2013 Pet Resolutions
As we put away our decorations, notice the extra couple of pounds that we have put on during the holidays and try get back into a routine, we start to think about New Year’s resolutions. Many of us pledge to eat healthier, to go to the gym, to lose weight, and so on. Instead of thinking of these resolutions as a chance to fail, try to view the New Year as fresh start and a chance to get back into good habits and good health, for yourself and for your pets! Here are a few good New Year's healthy habits for your pet:
1. Good Nutrition: Like in people, a poor diet can lead to obesity and other health concerns in pets. Learn to read pet food labels. Give treats in moderation. Measure your pet’s food. Ask your veterinarian for suggestions of what diet is right for your pet. Check out our articles about reading pet food labels and picking a healthy diet for your pet.
2. Drink More Water: Water is one of the most important nutrients for us and our pets. It maintains organ health, and can aid in weight loss. Cats are notorious for not drinking enough water, which can lead to health problems such as urinary tract disease and constipation. For all of your pets, you should have fresh water available all the time. If you have multiple pets, offer more than one water dish in different locations, and if your pet goes outdoors, make sure to have water available outside. Cats typically prefer to have separate dishes for water and food rather than the divided dishes you may see in the store, and they often like lower-rimmed or wider bowls so their whiskers don’t touch the side of the bowl when they drink. Some cats like to drink running water, and will drink more if you provide them with a water fountain. Canned food has more moisture, and water can be added to canned food or dry food to increase water intake. Clean water and clean bowls are important; stainless steel and glass water dishes are not porous and are easier to keep clean. Changing water often may entice cats and dogs to drink more too. One important point is that if you are seeing a sudden change in your pet’s water intake whether it is drinking more or drinking less, this may be a sign of a health problem and should be quickly reported to your pet’s veterinarian.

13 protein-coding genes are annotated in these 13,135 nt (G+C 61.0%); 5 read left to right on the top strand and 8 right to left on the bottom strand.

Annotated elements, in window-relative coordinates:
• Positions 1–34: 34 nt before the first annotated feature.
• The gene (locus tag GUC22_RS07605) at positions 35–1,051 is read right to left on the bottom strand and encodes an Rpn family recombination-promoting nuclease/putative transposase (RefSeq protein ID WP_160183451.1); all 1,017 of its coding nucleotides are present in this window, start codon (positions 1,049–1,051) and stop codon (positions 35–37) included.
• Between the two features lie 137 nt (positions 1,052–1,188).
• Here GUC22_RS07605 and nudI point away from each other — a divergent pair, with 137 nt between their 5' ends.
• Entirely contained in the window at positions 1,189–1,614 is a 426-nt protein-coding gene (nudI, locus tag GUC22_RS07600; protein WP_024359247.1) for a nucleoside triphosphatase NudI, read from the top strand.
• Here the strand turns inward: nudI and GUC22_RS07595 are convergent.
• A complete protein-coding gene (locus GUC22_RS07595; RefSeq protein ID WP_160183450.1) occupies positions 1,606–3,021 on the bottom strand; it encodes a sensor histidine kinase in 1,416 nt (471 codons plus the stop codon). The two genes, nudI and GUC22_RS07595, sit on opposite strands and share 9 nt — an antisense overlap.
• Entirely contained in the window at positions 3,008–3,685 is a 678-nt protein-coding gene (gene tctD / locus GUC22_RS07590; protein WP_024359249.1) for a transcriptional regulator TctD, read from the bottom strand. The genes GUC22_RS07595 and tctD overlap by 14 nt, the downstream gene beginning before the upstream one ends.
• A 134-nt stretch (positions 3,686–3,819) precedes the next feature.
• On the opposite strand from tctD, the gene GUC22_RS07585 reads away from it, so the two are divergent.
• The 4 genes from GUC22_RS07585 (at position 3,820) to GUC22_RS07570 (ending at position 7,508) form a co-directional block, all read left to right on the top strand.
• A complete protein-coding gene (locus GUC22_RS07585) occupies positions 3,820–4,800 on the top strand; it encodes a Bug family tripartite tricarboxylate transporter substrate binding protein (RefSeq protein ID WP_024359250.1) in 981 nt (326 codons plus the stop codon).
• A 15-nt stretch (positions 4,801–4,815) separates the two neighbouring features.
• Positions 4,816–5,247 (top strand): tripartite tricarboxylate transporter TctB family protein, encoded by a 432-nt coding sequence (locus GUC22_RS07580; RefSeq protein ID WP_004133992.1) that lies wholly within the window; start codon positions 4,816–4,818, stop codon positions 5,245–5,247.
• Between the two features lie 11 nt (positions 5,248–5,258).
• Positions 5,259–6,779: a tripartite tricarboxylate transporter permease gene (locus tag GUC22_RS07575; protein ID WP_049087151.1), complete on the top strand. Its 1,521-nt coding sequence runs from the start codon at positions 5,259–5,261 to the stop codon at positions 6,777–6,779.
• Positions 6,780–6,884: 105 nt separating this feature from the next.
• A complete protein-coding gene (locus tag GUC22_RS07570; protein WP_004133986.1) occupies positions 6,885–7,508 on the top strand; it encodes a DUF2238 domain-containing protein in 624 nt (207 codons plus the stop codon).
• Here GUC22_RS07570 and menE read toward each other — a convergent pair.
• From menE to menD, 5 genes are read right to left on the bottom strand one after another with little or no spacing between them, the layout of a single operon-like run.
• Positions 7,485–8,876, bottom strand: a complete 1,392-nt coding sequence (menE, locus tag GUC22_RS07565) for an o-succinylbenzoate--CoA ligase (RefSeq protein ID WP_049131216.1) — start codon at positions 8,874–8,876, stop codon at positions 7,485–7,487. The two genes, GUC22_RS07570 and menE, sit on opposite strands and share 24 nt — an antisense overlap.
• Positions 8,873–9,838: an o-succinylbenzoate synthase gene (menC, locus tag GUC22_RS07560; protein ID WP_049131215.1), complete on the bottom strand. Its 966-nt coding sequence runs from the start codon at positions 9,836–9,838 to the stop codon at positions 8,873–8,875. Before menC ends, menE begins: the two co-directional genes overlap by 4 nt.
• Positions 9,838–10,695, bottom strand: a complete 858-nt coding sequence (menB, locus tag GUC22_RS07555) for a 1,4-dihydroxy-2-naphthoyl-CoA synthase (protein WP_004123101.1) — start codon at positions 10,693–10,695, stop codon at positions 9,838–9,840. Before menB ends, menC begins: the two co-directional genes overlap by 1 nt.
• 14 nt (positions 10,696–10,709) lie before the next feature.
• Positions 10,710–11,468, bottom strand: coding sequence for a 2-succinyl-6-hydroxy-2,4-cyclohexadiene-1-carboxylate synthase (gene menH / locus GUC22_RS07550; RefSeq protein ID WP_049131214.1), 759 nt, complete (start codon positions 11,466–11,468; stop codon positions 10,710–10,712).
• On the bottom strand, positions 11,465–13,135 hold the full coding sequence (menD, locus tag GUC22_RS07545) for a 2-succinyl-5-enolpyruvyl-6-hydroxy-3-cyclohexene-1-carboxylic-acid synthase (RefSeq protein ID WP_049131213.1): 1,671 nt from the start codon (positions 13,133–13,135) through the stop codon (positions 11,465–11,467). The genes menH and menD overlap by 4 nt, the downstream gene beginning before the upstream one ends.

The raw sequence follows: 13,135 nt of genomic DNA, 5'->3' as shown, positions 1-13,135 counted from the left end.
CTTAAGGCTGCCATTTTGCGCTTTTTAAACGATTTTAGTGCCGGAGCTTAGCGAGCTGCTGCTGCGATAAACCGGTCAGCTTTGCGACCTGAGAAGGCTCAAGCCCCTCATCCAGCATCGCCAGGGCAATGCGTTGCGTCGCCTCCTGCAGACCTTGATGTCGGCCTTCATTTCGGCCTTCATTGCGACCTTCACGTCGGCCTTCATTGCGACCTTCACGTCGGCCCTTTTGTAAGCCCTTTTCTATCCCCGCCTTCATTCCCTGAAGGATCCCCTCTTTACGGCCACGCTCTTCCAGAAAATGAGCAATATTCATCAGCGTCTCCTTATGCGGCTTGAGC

3. Make Time for Exercise: Exercise can take many forms, long (or even short) walks, running, playing fetch with a ball or chasing a laser pointer dot. Even adding a couple extra minutes of play a day can help. Playtime with our furry friends can decrease stress in our lives too!
4. Visit Your Veterinarian: Regular annual comprehensive physical exams are the best way for you and your doctor to detect problems early or prevent them altogether. Routine vaccines can help protect your pet too. Physical exams and blood tests while your pet is well help your veterinarian collect baseline information about your pet, which can aid your pet’s veterinarian in recognizing problems early.